I graduated from the nursing school this past May and I didn’t know what to expect as I started my career in nursing. I was definitely ready to graduate and move beyond the student role that I had gotten used to at BC. My first priorities after graduation were getting a nursing license and finding a job. I had to really buckle down and study for the national nursing license test called the NCLEX. I was overwhelmed of the thought of studying everything that I had learned over the past four years for this one test. I took a review course offered by BC and I set a schedule to study and do review questions everyday for about 3 weeks after my course. All of my hard work paid off because I passed the test and got a license to be an RN.
I knew that I wanted to work in an intensive care unit because of past experiences at school. I was fortunate enough to receive a position soon after graduation. I have been working on a cardiothoracic intensive care unit for about six months now. Four out of the six months was a structured orientation, which consisted of a preceptorship and classes for new graduate nurses.
Since I have been off of orientation I have realized how steep of a learning curve that I have embarked. The patient population that I serve is quite specialized. Every patient has had some sort of open heart surgery and come to the ICU at his or her most critical point after surgery. The most common surgeries include coronary bypass grafts, valve replacements and aortic dissections but can also be other complex cardiac procedures.
My role as a nurse on this unit is to monitor and recover the patients from the operating room. Patients come up intubated and sedated from anesthesia. The first few hours in the ICU requires frequent monitoring and great clinical judgment. Patients are on cardiac drips that improve their blood pressure and the function of their heart. My main role is monitoring frequent vital signs, the patients fluid status, titrating drips for specific effects, and monitoring the patients overall cardiac function after surgery. Another important role in the ICU is caring for the family. Making sure the family is informed about the plan of care and what to expect is very important since this can be the most stressful and nerve wrecking time of their lives.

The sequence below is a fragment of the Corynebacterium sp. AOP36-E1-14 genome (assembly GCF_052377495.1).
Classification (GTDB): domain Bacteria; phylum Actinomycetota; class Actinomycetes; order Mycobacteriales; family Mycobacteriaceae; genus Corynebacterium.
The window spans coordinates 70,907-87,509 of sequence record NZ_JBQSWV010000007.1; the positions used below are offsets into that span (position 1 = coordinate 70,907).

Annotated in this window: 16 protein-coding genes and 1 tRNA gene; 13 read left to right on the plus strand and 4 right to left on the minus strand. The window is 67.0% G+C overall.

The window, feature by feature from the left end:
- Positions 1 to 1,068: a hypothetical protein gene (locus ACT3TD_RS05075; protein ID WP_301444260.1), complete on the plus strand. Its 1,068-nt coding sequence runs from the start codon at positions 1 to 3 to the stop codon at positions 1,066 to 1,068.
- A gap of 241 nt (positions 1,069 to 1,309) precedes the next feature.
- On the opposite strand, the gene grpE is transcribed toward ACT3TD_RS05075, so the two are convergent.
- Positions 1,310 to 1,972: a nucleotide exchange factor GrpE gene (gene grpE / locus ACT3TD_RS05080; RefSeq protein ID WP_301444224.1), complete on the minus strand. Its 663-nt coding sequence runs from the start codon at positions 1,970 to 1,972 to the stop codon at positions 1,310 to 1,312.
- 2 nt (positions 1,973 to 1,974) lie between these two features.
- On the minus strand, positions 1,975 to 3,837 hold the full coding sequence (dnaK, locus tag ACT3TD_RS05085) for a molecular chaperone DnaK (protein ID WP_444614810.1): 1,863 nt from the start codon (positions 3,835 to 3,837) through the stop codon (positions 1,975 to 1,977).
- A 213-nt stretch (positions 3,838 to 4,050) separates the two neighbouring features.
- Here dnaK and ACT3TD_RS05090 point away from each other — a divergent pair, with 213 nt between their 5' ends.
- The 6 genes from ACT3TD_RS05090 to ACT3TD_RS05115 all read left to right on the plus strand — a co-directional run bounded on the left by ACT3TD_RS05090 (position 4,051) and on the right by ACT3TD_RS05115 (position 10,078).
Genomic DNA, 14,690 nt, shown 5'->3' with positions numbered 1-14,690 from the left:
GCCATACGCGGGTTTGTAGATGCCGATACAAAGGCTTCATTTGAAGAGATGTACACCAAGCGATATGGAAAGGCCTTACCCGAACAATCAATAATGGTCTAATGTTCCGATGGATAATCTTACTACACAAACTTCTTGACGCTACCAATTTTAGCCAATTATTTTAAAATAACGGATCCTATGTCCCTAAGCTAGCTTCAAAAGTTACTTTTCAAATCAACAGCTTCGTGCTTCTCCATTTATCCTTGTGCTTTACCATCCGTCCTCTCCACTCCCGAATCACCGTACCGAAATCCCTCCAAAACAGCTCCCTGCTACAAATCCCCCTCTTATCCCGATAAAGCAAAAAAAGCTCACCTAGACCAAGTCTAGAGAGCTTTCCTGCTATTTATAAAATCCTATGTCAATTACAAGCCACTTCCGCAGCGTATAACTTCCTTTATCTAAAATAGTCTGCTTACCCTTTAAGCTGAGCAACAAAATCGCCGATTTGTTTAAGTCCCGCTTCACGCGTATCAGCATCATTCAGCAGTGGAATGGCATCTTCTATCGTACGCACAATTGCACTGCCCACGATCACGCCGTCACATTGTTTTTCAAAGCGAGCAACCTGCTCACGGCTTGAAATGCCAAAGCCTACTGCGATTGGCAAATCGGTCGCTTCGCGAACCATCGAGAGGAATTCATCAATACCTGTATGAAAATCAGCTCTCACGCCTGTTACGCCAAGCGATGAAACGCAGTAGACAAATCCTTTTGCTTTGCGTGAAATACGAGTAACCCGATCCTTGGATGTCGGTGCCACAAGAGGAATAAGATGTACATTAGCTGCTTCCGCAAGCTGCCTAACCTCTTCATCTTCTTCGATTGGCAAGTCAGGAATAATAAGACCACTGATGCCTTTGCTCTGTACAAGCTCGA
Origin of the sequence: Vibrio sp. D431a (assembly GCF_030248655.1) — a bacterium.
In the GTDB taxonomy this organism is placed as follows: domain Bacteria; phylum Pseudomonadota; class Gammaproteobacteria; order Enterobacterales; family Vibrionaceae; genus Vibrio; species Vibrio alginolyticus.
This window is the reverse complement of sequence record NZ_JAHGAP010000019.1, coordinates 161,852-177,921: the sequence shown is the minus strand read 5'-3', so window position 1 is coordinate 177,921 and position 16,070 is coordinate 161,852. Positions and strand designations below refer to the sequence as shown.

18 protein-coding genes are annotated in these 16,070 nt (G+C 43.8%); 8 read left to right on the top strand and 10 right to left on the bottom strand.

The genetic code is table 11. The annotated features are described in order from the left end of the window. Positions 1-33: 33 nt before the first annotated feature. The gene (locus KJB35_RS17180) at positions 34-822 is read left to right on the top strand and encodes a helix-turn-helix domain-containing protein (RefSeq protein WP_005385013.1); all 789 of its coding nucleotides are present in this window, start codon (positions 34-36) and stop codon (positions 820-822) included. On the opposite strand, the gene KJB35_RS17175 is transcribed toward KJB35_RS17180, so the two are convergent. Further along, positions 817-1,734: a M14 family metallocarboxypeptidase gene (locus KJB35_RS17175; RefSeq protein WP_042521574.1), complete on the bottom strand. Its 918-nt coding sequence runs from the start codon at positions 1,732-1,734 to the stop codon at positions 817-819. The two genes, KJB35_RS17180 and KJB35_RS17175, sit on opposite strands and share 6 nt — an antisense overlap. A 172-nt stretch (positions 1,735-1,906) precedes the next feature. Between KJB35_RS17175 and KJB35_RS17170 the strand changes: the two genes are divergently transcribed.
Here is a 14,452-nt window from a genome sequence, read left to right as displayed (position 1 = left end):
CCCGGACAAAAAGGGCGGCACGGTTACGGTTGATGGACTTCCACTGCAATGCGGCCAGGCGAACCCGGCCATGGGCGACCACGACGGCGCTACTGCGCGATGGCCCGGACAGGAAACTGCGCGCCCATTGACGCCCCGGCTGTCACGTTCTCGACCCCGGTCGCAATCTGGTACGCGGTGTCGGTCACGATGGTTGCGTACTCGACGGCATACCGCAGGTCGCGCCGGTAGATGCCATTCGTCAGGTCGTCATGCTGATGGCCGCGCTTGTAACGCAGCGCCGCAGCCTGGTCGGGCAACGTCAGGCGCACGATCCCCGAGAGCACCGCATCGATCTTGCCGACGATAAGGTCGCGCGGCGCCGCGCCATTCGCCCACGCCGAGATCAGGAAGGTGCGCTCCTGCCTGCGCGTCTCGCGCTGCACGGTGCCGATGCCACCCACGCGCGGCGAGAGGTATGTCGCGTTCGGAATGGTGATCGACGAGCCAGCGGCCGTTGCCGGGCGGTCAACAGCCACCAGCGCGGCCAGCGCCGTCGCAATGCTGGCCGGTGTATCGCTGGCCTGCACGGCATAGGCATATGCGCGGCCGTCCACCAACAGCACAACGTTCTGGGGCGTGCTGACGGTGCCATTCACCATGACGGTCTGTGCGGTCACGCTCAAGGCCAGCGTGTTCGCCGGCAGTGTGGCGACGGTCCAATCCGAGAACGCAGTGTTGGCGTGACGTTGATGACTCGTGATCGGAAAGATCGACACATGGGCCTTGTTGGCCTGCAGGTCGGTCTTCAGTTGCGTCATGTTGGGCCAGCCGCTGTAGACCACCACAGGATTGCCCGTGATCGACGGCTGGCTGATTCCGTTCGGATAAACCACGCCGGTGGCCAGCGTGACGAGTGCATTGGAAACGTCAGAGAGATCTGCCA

I am still learning everyday about my job role and the different dimensions that exist. Every patient brings a new learning experience for me, as well as a different outlook of what I do. When I was in school many nurses told us that nursing means lifelong learning. Now that I am finally in the role I can understand what they mean.
Next time I will go over a typical night at work. Till then…